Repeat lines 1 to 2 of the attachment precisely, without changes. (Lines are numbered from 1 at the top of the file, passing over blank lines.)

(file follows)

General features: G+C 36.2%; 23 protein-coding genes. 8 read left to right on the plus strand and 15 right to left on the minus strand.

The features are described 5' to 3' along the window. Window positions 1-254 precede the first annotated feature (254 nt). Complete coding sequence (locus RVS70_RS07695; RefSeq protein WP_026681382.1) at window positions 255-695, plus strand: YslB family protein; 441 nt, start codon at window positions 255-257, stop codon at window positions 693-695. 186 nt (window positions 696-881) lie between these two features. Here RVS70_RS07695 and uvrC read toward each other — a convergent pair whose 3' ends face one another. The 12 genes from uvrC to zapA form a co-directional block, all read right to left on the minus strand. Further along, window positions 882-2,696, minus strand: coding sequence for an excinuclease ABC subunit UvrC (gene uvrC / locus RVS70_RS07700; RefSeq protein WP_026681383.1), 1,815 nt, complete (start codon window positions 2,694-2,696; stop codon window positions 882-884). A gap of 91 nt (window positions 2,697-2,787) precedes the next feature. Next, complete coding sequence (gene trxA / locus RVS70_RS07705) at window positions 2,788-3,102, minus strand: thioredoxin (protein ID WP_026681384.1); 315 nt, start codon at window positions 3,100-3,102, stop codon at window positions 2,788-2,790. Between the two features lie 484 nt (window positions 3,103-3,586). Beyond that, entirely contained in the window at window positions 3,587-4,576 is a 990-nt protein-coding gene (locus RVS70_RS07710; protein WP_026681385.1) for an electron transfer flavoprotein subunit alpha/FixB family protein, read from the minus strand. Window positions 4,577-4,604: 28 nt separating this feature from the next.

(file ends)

General features: G+C 36.2%; 23 protein-coding genes. 8 read left to right on the plus strand and 15 right to left on the minus strand.

The features are described 5' to 3' along the window. Window positions 1-254 precede the first annotated feature (254 nt). Complete coding sequence (locus RVS70_RS07695; RefSeq protein WP_026681382.1) at window positions 255-695, plus strand: YslB family protein; 441 nt, start codon at window positions 255-257, stop codon at window positions 693-695. 186 nt (window positions 696-881) lie between these two features. Here RVS70_RS07695 and uvrC read toward each other — a convergent pair whose 3' ends face one another. The 12 genes from uvrC to zapA form a co-directional block, all read right to left on the minus strand. Further along, window positions 882-2,696, minus strand: coding sequence for an excinuclease ABC subunit UvrC (gene uvrC / locus RVS70_RS07700; RefSeq protein WP_026681383.1), 1,815 nt, complete (start codon window positions 2,694-2,696; stop codon window positions 882-884). A gap of 91 nt (window positions 2,697-2,787) precedes the next feature. Next, complete coding sequence (gene trxA / locus RVS70_RS07705) at window positions 2,788-3,102, minus strand: thioredoxin (protein ID WP_026681384.1); 315 nt, start codon at window positions 3,100-3,102, stop codon at window positions 2,788-2,790. Between the two features lie 484 nt (window positions 3,103-3,586). Beyond that, entirely contained in the window at window positions 3,587-4,576 is a 990-nt protein-coding gene (locus RVS70_RS07710; protein WP_026681385.1) for an electron transfer flavoprotein subunit alpha/FixB family protein, read from the minus strand. Window positions 4,577-4,604: 28 nt separating this feature from the next.